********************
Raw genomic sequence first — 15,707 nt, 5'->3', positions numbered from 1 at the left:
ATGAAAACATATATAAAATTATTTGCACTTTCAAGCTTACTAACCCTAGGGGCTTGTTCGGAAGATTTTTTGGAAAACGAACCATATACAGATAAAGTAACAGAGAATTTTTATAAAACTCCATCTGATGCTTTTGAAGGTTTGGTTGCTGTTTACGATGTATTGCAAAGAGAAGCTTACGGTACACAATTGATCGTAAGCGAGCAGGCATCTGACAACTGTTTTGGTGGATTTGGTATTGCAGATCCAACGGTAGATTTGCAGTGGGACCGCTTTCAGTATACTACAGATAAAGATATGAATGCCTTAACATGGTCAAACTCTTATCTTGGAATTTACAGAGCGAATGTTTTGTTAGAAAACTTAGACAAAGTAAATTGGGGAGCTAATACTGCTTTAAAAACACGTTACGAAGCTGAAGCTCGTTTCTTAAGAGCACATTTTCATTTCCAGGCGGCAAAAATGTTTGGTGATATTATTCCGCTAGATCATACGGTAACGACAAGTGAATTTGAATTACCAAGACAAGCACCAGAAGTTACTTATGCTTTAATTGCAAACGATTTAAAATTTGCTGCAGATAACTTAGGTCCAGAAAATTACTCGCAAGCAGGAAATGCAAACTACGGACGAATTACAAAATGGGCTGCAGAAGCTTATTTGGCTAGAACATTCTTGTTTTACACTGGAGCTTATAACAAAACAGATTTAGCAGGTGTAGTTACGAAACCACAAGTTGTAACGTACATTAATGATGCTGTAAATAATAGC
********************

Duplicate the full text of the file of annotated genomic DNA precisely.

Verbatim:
Raw genomic sequence first — 15,707 nt, 5'->3', positions numbered from 1 at the left:
ATGAAAACATATATAAAATTATTTGCACTTTCAAGCTTACTAACCCTAGGGGCTTGTTCGGAAGATTTTTTGGAAAACGAACCATATACAGATAAAGTAACAGAGAATTTTTATAAAACTCCATCTGATGCTTTTGAAGGTTTGGTTGCTGTTTACGATGTATTGCAAAGAGAAGCTTACGGTACACAATTGATCGTAAGCGAGCAGGCATCTGACAACTGTTTTGGTGGATTTGGTATTGCAGATCCAACGGTAGATTTGCAGTGGGACCGCTTTCAGTATACTACAGATAAAGATATGAATGCCTTAACATGGTCAAACTCTTATCTTGGAATTTACAGAGCGAATGTTTTGTTAGAAAACTTAGACAAAGTAAATTGGGGAGCTAATACTGCTTTAAAAACACGTTACGAAGCTGAAGCTCGTTTCTTAAGAGCACATTTTCATTTCCAGGCGGCAAAAATGTTTGGTGATATTATTCCGCTAGATCATACGGTAACGACAAGTGAATTTGAATTACCAAGACAAGCACCAGAAGTTACTTATGCTTTAATTGCAAACGATTTAAAATTTGCTGCAGATAACTTAGGTCCAGAAAATTACTCGCAAGCAGGAAATGCAAACTACGGACGAATTACAAAATGGGCTGCAGAAGCTTATTTGGCTAGAACATTCTTGTTTTACACTGGAGCTTATAACAAAACAGATTTAGCAGGTGTAGTTACGAAACCACAAGTTGTAACGTACATTAATGATGCTGTAAATAATAGC